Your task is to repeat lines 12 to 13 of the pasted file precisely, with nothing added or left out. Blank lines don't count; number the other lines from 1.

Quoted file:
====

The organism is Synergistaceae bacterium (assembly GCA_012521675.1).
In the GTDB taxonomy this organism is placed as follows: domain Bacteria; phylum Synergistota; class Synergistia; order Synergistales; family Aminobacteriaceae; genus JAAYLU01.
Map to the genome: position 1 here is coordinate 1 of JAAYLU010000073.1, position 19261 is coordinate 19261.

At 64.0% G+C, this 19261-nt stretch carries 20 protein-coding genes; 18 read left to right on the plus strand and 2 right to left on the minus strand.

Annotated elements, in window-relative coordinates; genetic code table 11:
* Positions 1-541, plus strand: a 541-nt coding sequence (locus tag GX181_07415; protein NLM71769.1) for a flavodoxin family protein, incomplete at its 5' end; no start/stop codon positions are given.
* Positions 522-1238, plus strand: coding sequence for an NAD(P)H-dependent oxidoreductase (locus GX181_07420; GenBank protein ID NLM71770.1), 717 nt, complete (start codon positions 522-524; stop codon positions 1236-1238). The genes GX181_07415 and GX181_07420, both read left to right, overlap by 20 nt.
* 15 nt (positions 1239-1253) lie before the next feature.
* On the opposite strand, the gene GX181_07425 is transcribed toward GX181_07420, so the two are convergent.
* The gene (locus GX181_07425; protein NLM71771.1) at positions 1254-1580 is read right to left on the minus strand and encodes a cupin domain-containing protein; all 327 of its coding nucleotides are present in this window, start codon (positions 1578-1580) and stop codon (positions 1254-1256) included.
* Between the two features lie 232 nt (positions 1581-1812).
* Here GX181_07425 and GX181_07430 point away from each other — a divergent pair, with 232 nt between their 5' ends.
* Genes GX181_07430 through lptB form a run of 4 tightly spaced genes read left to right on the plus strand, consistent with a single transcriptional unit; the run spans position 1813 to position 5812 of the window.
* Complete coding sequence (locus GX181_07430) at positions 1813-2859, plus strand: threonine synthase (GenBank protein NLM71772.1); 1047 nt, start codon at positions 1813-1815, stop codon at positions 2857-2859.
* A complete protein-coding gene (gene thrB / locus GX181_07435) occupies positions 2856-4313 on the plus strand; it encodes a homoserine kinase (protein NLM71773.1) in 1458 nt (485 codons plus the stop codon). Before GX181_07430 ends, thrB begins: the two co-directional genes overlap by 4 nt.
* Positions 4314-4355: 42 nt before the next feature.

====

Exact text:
* Here GX181_07425 and GX181_07430 point away from each other — a divergent pair, with 232 nt between their 5' ends.
* Genes GX181_07430 through lptB form a run of 4 tightly spaced genes read left to right on the plus strand, consistent with a single transcriptional unit; the run spans position 1813 to position 5812 of the window.